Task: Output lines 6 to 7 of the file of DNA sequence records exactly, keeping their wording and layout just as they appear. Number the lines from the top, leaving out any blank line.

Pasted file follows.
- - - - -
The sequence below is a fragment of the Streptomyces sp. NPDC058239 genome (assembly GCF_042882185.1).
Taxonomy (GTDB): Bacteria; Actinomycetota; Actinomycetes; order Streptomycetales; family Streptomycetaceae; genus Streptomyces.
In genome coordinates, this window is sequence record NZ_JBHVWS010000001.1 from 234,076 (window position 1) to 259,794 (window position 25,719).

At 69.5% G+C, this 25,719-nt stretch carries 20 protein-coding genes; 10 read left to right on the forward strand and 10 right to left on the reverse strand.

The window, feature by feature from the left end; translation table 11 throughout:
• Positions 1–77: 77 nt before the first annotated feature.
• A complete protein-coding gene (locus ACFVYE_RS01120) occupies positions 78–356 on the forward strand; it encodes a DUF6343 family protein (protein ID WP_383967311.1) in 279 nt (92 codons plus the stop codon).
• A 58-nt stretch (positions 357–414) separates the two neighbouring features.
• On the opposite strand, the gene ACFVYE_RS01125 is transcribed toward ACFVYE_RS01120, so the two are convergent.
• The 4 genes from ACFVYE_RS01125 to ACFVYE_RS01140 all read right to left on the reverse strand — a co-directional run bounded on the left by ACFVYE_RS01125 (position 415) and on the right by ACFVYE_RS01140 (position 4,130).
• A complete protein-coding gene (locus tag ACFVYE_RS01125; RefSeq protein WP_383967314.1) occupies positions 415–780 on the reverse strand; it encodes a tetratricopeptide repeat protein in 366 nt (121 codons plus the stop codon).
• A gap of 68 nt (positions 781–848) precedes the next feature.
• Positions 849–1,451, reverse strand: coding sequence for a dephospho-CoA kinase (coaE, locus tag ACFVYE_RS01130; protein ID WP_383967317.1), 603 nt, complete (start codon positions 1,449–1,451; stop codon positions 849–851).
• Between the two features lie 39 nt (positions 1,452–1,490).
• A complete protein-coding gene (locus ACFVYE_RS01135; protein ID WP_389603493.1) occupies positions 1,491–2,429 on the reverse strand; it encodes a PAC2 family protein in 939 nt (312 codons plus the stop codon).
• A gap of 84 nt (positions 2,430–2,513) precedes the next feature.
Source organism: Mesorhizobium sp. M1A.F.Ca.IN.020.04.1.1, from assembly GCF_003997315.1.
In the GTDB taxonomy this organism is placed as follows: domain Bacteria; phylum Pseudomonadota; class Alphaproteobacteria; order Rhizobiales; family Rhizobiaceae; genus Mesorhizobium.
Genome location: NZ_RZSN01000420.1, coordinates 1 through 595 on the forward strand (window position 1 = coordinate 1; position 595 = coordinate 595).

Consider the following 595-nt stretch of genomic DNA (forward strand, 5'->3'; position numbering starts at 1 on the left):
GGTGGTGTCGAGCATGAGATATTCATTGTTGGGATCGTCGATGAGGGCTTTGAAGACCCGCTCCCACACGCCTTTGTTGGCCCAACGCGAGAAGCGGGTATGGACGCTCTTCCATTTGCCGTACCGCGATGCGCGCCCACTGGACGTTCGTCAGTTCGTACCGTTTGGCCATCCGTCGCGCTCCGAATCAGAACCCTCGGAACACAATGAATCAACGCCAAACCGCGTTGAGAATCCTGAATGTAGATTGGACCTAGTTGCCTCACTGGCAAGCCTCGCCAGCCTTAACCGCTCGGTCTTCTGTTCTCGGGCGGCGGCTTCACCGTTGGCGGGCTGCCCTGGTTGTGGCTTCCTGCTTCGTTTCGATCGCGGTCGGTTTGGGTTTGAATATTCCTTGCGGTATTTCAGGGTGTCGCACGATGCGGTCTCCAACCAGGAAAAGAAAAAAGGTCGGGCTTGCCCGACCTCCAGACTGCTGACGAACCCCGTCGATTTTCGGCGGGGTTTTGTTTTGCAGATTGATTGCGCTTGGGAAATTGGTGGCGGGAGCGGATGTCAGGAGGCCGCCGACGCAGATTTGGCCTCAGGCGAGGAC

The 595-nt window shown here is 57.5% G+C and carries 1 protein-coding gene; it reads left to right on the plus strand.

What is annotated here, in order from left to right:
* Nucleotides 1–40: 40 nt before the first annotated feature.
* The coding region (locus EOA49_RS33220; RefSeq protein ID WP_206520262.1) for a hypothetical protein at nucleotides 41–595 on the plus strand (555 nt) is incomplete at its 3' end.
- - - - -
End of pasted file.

• Positions 1–77: 77 nt before the first annotated feature.
• A complete protein-coding gene (locus ACFVYE_RS01120) occupies positions 78–356 on the forward strand; it encodes a DUF6343 family protein (protein ID WP_383967311.1) in 279 nt (92 codons plus the stop codon).